Bishara’s Theory and the Horizons of Comparing Dynamics of Contemporary Islamic Religiosity Prolegomena in Light of the Crisis of Current Models

This paper seeks to shed light upon one facet of the contemporary interest of Azmi Bishara's work Religion and Secularism in a Historical Context, inasmuch as it is a theoretical achievement that has at its disposal new methodological concepts and terminology that makes sense of the outcomes of the religious, and the dynamics of religiosity in contexts of modern secularization, aside from those which have become mainstays of the classical theory of secularization. Bishara applies these terms to an approach to Islamic religiosity and its modern, present-day dynamics, including its most controversial phenomena: Islamic political movements (Ikhwani, Salafi, and Jihadi) and sectarian groups. From the classical perspective on secularization, these phenomena once characterized the rigidity and resilience of Islamic religiosity, as well as the exclusion of Muslim societies from the process of secularization,  but in Bishara's theory of the outcomes of piety within secularization they instead represent the dynamics of this religiosity, as part of the particularity of the outcomes of secularization as witnessed by modern Arab states. Therein, this paper finds an opening for new horizons in the study of contemporary modes of religiosity.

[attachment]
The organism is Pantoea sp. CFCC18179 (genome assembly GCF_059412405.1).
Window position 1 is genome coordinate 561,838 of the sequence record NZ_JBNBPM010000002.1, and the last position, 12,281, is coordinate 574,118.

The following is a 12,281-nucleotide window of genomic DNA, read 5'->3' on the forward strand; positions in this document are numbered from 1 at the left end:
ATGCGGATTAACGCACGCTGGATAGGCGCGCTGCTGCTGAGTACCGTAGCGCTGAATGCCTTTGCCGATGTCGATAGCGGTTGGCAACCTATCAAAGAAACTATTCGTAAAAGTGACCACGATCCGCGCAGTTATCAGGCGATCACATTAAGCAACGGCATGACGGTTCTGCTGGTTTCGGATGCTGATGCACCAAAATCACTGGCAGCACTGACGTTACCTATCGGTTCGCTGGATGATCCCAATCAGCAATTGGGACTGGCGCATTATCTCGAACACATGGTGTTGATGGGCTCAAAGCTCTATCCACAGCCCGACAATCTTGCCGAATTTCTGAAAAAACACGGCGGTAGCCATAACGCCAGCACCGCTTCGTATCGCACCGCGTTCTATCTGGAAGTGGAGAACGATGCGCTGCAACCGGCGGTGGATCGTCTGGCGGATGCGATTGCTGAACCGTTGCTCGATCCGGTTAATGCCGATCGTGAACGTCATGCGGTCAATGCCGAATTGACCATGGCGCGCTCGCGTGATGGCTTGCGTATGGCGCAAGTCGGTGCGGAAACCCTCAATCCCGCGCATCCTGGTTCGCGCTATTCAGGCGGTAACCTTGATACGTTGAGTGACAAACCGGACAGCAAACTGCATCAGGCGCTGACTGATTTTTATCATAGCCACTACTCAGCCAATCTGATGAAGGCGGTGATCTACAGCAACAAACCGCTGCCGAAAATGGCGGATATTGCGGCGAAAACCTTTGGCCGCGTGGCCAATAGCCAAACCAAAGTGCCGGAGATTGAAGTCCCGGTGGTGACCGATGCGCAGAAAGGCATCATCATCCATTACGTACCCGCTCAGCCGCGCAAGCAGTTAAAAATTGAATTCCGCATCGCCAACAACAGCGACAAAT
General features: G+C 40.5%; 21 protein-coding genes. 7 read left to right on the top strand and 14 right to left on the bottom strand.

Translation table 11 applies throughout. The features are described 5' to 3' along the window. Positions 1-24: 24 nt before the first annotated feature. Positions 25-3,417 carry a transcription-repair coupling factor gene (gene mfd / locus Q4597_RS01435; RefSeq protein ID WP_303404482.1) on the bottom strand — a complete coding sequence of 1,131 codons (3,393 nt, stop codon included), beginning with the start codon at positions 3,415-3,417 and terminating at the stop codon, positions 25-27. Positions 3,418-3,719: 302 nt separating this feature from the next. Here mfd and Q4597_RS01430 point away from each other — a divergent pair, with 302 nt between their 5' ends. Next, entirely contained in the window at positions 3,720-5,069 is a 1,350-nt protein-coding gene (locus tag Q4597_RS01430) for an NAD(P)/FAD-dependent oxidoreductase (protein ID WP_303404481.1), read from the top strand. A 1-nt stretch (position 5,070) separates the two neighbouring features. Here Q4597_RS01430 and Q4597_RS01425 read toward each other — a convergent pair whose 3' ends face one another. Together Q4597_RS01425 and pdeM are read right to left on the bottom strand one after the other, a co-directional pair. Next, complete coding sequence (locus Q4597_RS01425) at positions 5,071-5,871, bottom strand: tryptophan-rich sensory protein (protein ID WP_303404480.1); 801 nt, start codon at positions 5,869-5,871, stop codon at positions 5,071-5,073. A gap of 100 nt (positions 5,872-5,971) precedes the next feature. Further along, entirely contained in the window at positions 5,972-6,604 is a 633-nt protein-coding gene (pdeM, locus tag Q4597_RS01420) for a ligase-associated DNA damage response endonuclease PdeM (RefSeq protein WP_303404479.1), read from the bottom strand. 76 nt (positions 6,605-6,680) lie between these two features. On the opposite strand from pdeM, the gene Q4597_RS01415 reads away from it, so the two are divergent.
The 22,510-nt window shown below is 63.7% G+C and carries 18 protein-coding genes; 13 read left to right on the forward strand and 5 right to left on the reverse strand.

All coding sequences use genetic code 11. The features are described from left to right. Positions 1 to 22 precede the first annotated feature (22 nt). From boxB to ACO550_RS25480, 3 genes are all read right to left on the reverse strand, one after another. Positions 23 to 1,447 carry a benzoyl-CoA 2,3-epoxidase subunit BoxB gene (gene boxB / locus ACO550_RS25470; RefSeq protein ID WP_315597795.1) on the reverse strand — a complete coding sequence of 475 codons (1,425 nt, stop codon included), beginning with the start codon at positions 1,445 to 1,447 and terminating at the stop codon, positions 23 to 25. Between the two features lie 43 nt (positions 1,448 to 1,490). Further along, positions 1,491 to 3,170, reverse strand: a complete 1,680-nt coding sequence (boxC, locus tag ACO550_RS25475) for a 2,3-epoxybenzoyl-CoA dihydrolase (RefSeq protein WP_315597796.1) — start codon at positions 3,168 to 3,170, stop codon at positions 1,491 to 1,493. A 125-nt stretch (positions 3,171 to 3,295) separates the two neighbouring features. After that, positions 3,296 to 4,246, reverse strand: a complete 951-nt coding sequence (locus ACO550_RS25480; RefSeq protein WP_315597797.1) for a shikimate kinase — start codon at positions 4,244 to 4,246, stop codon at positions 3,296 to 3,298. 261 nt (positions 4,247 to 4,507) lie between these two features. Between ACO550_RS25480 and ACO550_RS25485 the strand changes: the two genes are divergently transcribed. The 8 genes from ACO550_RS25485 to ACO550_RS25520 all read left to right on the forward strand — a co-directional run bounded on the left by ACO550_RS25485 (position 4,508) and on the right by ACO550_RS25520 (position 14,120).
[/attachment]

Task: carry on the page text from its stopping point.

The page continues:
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This paper seeks to shed light upon one facet of the contemporary interest of Azmi Bishara's work Religion and Secularism in a Historical Context, inasmuch as it is a theoretical achievement that has at its disposal new methodological concepts and terminology that makes sense of the outcomes of the religious, and the dynamics of religiosity in contexts of modern secularization, aside from those which have become mainstays of the classical theory of secularization. Bishara applies these terms to an approach to Islamic religiosity and its modern, present-day dynamics, including its most controversial phenomena: Islamic political movements (Ikhwani, Salafi, and Jihadi) and sectarian groups. From the classical perspective on secularization, these phenomena once characterized the rigidity and resilience of Islamic religiosity, as well as the exclusion of Muslim societies from the process of secularization,  but in Bishara's theory of the outcomes of piety within secularization they instead represent the dynamics of this religiosity, as part of the particularity of the outcomes of secularization as witnessed by modern Arab states. Therein, this paper finds an opening for new horizons in the study of contemporary modes of religiosity.

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